All I would say is that anyone using Johnson’s mild baby bath-oil, and sluicing gently in warm water daily (especially in infancy) is doing no more than our mothers and grandmothers did – and probably going back much further than that. If children in the past suffered no obvious problems from this regime (and in fact benefited by the prevention of the ‘filth’ skin diseases), it seems to suggests that the current rise is from some other cause. I would also add, that dry skin really does need oil to ease the condition; whether that is best applied through water, or directly with the hands is a moot point. Another thought – does it point to any lack of essential oils in the diet? (I can’t at the moment see any historic case for this.)
OUP: What is your own beauty regime?
Smith: I certainly spend more freely on my grooming and adornment than I ever used to! I have also learnt a lot about cosmetics – like learning to love my feet, and my teeth. I floss nightly, and regard it as a relaxation, and a time to think, and do feet and finger-nails as often as possible. I spend more time on grooming, at least since I was a teenager. I put that down to middle age and grown-up children – who had time or need when they were small? Going out to part-time work stopped me from being a complete slob. I always admired trim neatness and cleanliness, but could never quite achieve it myself. Perhaps that’s why I take an outsider’s view!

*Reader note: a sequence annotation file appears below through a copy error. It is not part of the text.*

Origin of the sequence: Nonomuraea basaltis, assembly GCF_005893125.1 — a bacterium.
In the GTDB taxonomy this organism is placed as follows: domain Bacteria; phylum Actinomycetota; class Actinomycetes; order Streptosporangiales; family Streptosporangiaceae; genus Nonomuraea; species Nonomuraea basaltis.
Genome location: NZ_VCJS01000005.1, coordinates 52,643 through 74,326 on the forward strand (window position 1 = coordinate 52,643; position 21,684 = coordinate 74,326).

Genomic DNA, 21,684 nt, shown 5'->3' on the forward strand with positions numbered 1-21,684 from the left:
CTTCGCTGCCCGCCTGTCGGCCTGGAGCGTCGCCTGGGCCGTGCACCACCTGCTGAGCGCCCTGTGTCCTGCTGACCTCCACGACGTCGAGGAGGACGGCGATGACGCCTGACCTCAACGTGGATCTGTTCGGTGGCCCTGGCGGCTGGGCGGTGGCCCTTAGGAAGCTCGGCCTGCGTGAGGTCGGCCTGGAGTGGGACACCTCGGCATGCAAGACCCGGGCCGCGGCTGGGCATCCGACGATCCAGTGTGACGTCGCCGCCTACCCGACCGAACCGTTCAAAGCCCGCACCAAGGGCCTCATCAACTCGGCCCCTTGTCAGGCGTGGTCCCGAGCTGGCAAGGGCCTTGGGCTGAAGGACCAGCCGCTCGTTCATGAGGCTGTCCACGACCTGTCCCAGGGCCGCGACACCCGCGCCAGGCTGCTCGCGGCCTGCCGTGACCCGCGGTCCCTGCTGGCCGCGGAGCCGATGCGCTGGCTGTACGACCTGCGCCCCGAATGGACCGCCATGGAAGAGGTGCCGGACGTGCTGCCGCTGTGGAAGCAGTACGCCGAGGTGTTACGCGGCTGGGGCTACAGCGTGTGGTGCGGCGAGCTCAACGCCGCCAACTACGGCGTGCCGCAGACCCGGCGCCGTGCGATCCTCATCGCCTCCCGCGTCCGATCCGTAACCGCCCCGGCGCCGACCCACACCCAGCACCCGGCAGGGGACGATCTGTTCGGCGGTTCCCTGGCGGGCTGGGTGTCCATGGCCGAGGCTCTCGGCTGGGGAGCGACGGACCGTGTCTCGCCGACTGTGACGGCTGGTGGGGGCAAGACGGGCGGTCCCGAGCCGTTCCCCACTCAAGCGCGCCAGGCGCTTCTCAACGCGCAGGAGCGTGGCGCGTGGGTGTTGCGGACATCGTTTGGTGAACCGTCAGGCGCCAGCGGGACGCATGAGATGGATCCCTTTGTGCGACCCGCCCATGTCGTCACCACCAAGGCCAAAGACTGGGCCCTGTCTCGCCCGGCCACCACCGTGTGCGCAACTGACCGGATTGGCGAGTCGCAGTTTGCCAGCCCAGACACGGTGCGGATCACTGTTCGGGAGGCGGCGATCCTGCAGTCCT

OUP: What is your favourite book?
Smith: It’s a toss up between anything by Georgette Heyer and Jane Austen, and anything by William Golding. I do think that Golding’s Pincher Martin is one of the greatest books I have ever read, and I use Golding as the standard by which to judge all modern writers. He is also very much a historian’s writer because of his sheer empathy with his subjects, which cover a huge time range, from The Inheritors onwards.